On 02 October 2021, elections were held in Qatar to select 30 members out of a total of 45 members of the Shura Council.

A total of 233 candidates competed, but 101 withdrew their candidacies on voting day. The outcome, which was announced on the evening of election day, resulted in the victory of 30 of the men nominated. None of the 28 women candidates succeeded. The reports received by GCHR confirmed the enormous pressures that many of the candidates were subjected to from influential government forces, including the State Security Apparatus. It was this pressure and intimidation that eventually forced many candidates to withdraw in favor of other government-affiliated candidates. On 14 October 2021, the Emir of Qatar appointed another 15 members - including two women - of the Shura Council, most of whom are government employees, bringing the number of members to 45.

Unprecedented popular protests

The promulgation of these laws was followed by mass protests in Qatar, especially by members of the Al-Murra tribe, large numbers of whom were denied the right to run for office, vote, or both. Monday, 09 August 2021 was a busy day in contemporary Qatari history, as it witnessed a peaceful gathering by protesters from the Al-Murra tribe, during which they demanded the Shura Council elections law be overturned, the right to full citizenship, respect for freedom of expression, and the promotion of social justice among citizens. The protests have continued since then.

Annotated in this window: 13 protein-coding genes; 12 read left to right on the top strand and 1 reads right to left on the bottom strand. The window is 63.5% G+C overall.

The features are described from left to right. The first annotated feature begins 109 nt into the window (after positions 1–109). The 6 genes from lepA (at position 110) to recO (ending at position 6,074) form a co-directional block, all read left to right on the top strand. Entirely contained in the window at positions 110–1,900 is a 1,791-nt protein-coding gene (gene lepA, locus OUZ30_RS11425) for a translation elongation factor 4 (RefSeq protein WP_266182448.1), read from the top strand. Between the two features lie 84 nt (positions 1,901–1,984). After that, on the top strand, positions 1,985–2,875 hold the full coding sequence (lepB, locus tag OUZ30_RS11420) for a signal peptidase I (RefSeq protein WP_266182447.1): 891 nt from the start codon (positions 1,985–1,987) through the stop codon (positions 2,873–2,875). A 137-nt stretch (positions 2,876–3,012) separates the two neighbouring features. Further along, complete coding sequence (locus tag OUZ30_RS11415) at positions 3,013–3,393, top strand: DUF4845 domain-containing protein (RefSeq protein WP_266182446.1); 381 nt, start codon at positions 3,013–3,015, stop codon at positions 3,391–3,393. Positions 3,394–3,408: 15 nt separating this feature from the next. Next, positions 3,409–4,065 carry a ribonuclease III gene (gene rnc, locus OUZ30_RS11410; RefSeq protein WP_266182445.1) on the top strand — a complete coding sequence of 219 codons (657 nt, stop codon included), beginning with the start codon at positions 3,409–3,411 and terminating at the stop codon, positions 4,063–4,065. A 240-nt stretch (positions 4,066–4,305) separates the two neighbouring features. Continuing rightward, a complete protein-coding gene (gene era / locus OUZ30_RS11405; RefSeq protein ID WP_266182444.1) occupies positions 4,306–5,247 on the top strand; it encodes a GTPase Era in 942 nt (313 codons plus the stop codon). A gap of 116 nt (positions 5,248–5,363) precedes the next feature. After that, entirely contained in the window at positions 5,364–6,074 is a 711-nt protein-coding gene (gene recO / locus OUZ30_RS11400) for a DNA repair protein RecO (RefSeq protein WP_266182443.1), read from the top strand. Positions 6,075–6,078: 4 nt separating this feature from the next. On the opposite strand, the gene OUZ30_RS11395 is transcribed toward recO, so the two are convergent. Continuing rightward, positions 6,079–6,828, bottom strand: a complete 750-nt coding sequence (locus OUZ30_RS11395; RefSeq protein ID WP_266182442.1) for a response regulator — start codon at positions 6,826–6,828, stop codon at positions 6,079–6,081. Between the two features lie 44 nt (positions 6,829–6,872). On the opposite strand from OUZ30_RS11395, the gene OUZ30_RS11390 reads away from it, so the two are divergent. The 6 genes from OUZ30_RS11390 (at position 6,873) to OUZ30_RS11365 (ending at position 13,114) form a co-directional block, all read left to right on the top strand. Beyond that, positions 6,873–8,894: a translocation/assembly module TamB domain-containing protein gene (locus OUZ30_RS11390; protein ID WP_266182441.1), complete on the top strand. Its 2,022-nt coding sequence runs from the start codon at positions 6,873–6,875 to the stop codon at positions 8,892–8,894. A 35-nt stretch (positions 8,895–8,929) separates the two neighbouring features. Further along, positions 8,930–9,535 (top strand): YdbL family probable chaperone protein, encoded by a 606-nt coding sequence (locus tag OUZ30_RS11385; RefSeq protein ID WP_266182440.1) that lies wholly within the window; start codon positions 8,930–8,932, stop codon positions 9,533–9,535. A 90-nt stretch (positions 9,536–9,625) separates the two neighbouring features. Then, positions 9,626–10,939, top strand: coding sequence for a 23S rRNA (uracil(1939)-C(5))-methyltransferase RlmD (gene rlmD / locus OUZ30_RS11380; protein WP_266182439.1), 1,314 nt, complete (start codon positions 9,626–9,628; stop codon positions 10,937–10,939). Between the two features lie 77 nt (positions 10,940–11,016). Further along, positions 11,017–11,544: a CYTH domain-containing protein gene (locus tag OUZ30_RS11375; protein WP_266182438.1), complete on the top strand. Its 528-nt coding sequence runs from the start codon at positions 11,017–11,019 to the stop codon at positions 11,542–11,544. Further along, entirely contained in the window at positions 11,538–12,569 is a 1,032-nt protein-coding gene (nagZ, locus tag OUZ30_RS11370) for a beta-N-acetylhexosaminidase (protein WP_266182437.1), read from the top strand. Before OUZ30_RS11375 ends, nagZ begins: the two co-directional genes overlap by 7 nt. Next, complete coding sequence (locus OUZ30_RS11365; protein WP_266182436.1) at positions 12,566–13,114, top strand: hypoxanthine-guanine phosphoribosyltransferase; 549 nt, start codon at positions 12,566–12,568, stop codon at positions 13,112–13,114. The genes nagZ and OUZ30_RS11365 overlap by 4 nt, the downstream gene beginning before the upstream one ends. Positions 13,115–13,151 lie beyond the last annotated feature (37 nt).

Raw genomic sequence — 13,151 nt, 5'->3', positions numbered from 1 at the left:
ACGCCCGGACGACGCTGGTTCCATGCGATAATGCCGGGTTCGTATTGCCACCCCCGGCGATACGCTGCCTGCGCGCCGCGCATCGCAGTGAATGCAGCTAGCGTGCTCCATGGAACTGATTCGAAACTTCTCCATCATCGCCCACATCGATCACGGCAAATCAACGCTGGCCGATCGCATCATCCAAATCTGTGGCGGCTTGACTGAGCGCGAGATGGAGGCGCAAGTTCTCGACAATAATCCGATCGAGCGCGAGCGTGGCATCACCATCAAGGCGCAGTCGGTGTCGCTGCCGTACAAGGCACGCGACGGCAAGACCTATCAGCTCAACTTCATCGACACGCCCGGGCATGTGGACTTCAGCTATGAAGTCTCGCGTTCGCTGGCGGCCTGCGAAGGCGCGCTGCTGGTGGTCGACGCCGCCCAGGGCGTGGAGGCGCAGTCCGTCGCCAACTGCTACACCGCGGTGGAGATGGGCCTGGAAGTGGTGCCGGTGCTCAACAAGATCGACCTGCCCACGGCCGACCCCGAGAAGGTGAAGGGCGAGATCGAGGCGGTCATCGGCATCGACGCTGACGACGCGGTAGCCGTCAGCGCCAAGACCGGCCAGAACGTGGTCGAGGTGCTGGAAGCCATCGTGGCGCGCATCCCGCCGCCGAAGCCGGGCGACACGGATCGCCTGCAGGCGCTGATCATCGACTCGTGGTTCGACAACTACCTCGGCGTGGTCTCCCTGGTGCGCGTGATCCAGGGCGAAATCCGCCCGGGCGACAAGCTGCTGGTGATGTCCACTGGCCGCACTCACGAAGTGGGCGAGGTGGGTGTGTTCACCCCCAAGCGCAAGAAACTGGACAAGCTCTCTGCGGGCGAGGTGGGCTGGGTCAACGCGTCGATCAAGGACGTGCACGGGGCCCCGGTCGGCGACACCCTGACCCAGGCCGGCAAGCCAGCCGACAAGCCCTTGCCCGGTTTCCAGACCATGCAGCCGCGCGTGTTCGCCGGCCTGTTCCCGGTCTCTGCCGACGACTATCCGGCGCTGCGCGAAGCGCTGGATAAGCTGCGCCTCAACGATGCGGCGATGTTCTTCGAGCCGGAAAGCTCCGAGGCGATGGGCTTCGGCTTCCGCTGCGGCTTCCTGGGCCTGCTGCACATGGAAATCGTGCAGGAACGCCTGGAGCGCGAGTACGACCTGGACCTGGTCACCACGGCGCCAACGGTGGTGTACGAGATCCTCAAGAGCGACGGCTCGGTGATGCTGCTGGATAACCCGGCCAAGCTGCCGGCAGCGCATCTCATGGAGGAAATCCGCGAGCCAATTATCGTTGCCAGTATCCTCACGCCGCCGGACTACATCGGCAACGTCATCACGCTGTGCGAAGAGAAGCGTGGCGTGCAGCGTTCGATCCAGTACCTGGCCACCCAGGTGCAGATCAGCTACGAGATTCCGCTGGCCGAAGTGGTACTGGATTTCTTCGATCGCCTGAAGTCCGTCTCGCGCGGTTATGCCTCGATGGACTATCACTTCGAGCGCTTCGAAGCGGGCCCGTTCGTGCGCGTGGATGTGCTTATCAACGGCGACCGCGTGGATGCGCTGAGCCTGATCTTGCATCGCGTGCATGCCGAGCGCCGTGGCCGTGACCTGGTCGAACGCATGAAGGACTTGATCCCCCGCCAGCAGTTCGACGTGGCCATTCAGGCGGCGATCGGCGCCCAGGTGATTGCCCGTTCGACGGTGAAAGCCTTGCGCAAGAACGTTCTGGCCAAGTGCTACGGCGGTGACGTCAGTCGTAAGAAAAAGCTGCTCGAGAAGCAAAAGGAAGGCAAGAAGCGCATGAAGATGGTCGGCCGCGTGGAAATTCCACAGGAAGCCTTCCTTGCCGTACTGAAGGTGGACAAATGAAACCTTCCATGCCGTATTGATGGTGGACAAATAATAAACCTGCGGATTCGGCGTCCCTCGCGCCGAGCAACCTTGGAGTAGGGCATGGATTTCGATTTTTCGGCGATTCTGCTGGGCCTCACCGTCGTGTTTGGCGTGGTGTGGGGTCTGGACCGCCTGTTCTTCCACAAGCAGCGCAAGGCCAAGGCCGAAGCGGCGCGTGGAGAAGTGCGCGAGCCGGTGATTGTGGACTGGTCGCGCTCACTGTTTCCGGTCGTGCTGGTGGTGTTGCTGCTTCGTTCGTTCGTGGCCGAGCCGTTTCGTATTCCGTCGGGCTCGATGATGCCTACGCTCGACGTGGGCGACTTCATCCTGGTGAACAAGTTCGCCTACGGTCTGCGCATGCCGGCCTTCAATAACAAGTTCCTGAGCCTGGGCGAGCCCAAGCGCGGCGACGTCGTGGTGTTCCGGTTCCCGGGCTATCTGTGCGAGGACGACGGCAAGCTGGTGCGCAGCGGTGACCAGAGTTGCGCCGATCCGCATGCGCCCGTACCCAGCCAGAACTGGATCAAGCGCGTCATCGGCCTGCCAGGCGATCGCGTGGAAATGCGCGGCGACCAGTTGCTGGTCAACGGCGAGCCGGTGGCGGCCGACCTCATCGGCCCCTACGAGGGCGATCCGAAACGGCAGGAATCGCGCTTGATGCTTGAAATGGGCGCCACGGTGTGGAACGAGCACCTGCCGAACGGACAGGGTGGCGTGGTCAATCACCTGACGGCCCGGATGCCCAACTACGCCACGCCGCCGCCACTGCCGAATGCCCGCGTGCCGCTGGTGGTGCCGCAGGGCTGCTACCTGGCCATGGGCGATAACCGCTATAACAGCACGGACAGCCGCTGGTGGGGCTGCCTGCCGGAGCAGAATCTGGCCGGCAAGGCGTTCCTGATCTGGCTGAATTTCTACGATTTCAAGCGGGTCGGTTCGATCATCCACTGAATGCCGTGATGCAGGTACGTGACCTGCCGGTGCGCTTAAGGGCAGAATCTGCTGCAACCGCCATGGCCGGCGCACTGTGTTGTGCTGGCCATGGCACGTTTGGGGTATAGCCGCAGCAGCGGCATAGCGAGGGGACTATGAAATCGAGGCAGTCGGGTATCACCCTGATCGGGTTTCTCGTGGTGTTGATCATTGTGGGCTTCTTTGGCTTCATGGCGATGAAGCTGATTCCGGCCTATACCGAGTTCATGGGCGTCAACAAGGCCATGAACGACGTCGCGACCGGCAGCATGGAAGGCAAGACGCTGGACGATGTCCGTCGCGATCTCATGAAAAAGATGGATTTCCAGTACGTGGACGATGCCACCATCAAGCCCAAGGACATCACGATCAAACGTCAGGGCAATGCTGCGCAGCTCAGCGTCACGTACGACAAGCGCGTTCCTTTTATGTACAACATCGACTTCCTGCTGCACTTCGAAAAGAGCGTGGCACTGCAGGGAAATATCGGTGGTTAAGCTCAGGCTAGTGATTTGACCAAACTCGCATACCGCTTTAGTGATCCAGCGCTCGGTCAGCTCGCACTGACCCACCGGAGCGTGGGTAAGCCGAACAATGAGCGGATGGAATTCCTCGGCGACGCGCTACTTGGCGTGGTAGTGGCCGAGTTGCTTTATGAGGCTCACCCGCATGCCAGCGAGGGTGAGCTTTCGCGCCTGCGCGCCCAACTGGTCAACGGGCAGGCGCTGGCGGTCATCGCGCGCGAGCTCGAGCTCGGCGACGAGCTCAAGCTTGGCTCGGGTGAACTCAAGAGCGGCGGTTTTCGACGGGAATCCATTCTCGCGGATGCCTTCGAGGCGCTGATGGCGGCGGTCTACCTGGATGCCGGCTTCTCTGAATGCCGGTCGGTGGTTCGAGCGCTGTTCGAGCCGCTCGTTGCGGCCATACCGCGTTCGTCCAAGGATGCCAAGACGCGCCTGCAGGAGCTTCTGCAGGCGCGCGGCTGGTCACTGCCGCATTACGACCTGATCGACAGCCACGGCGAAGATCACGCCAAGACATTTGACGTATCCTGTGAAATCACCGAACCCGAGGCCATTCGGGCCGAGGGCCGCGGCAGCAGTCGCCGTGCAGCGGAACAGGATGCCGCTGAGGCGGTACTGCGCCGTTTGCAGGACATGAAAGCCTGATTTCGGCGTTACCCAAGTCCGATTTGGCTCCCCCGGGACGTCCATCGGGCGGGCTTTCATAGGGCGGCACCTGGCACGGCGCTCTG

The security forces made several attempts to break up the sit-in, which continued in the following days. They stormed the homes of some members of this tribe, and arrested dozens of them who led the protests and participated in them.

Peaceful prisoners of conscience

On 19 September 2021, GCHR published a list of 21 citizens who were arrested on 10 August 2021 and the following days for their participation in peaceful protests. Informed local sources confirmed that many of them were released, after they were forced by the State Security Apparatus to sign written pledges not to demonstrate again.

Among those still in detention are two brothers who are lawyers, Dr. Hazzaa bin Ali Abu Shraydeh Al-Marri, who was arrested on 10 August 2021, and Rashid bin Ali Abu Shraydeh Al-Marri, who was arrested the next day. Various sources confirmed that they are being held in solitary confinement by the State Security Apparatus.